When the average gamer is 34 years old, that's a lot of disposable income you're leaving on the table by just courting teenage men.

I agree with what you're saying, and I appreciate that not everybody wants the same level of difficulty as I might. At the same time though, if I do decide to pick the Hard difficulty I'd like to be challenged, and in general Uncharted 3 did give a good challenge, which makes it all the more frustrating when it just skips things all of a sudden.

All I'm saying is that if I decided to play on Hard, don't start lowering the difficulty just because I die a few times, that's even more frustrating than dying. If I want it easier I'll go to the options menu all by myself thank you very much.

gamer_parent:
"coddling" is not the best term I would use.

Guys, I know a lot of us are all getting some strange pride boner out of being a "hardcore" gamer and all, but seriously, stop it.

Sometimes, games are made with you in mind. sometimes, the games are made with the greater mass market in mind. And let me tell you, one of the largest effects of an industry being a mass market product is that they want to streamline the way people enjoy it so they can get to the core content WITHOUT making them bang their head against the wall.

You guys need to understand that not everyone is going to want to play a game that has them fail 100 times before they have to learn that one crucial button combo that gets them through the next segment. In fact, I dare say MOST people now a days don't have time for that.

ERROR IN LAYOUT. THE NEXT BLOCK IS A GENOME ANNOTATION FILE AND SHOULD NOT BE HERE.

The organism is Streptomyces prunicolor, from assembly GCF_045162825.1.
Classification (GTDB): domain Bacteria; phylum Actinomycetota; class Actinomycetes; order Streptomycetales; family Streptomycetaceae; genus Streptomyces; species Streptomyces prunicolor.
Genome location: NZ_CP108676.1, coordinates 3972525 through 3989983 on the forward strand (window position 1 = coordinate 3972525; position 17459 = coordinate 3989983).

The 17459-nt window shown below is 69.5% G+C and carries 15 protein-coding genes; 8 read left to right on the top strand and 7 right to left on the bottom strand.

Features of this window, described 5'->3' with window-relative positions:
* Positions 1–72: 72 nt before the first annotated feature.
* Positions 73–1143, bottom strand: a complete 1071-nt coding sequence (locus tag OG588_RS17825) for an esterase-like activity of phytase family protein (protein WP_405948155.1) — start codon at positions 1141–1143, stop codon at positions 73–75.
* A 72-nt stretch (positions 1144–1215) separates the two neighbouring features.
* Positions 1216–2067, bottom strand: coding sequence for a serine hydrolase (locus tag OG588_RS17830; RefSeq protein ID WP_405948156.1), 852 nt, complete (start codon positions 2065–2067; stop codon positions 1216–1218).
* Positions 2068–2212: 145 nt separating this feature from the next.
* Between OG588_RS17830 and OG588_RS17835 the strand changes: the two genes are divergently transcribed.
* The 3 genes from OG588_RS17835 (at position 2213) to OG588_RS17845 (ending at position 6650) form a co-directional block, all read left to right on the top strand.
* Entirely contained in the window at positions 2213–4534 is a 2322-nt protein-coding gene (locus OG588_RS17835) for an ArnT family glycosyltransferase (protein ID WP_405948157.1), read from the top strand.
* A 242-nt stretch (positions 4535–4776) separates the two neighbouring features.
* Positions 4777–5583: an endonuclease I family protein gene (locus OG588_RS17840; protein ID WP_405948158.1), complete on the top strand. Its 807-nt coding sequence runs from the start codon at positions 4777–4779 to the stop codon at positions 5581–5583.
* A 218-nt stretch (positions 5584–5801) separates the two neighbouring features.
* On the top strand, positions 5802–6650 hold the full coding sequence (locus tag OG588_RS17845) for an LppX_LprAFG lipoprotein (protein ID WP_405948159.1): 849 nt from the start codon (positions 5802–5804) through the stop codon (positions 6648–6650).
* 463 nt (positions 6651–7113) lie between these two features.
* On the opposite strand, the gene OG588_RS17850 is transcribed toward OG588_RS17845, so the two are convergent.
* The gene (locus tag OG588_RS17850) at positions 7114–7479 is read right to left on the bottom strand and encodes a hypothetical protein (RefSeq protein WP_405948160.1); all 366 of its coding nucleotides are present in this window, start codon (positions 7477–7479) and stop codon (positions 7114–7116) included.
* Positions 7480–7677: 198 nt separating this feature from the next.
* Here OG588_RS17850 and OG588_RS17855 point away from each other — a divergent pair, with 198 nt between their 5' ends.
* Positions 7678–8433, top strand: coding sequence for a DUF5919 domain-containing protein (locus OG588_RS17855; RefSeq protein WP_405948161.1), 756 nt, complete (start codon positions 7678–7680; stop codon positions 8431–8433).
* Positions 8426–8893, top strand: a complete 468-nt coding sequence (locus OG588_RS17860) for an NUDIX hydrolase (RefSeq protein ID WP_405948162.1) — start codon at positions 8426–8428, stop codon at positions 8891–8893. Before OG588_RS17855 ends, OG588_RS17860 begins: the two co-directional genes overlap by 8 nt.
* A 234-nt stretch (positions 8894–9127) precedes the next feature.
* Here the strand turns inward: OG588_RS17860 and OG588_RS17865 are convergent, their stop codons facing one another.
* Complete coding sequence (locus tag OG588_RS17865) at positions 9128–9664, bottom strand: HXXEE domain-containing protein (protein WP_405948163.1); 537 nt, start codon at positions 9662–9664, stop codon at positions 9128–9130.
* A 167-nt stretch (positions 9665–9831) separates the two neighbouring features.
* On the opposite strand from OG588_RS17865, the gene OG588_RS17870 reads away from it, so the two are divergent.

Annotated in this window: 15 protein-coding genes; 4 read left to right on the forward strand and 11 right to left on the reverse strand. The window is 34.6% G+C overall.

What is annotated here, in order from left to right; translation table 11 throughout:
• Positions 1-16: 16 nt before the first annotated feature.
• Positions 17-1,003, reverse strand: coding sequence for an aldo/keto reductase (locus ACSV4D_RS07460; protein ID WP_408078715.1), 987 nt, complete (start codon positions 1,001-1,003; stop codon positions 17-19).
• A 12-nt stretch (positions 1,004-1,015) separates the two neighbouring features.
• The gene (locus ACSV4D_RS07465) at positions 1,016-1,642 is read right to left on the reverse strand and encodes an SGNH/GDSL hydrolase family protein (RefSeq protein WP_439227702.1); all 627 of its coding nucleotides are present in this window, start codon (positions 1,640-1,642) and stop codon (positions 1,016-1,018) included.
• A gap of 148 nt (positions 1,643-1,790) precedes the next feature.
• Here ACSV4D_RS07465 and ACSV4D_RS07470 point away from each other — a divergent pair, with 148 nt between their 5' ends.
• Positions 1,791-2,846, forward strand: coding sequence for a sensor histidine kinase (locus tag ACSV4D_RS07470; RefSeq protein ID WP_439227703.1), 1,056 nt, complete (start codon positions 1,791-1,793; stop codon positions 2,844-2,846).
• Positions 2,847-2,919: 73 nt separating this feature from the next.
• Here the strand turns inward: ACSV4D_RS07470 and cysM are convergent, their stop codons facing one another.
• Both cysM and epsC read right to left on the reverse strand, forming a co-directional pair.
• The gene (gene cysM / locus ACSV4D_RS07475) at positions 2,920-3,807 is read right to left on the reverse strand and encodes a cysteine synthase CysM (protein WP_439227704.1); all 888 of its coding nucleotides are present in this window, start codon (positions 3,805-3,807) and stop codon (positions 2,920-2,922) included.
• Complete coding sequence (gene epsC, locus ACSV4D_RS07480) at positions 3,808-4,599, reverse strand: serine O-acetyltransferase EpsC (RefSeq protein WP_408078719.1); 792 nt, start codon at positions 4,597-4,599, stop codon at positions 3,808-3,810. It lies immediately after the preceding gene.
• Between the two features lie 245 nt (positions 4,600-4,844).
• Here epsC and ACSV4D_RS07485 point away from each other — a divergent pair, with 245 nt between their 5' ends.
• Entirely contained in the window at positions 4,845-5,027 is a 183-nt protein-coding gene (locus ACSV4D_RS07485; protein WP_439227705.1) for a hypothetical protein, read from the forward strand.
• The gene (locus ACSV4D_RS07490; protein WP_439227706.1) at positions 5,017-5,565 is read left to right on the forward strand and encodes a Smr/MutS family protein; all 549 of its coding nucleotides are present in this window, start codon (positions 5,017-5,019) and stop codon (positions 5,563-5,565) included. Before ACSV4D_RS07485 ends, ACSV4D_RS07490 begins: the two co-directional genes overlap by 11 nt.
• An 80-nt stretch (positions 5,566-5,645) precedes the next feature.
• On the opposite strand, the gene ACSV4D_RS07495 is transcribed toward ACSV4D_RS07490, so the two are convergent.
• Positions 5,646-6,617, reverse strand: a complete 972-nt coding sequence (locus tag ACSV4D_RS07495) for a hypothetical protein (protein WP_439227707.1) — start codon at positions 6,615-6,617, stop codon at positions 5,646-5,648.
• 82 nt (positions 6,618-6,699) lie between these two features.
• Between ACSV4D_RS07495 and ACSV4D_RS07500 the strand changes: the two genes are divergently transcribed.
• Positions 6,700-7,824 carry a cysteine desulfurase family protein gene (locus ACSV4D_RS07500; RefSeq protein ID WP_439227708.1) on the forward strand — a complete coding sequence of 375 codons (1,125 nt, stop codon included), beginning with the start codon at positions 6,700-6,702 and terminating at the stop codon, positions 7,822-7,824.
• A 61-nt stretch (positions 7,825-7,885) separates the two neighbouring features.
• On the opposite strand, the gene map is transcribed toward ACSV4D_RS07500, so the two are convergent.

Think of it like movies. Now, a studio can either make a super high brow movie that is all contemplative and asks a lot of interesting introspective questions and said movie will have GREAT critical acclaim, like say, the Social Network. You will probably make money off of it, since, you know, Oscar baits generally do. Or you can make another Transformers, a dumb, stupid, and utterly meaningless piece of explosion porn, and make 10 times that for probably the same budget.

If you want to reach a wider audience, you need to be willing to bring the entry barrier down a little. If every game you see now was like back in the 80s-90s where there is a pretty high difficulty ramp up, you're not going to be able to sell to anybody except teenage boys who have ample amount of free time on their hands.

When the average gamer is 34 years old, that's a lot of disposable income you're leaving on the table by just courting teenage men.

Games should'nt be stripped of complexity or difficulty just so people who don't like to think can get into them.Sorry to say this without being offensive but not every game has to appeal to the idiots who hate games that require the player to think.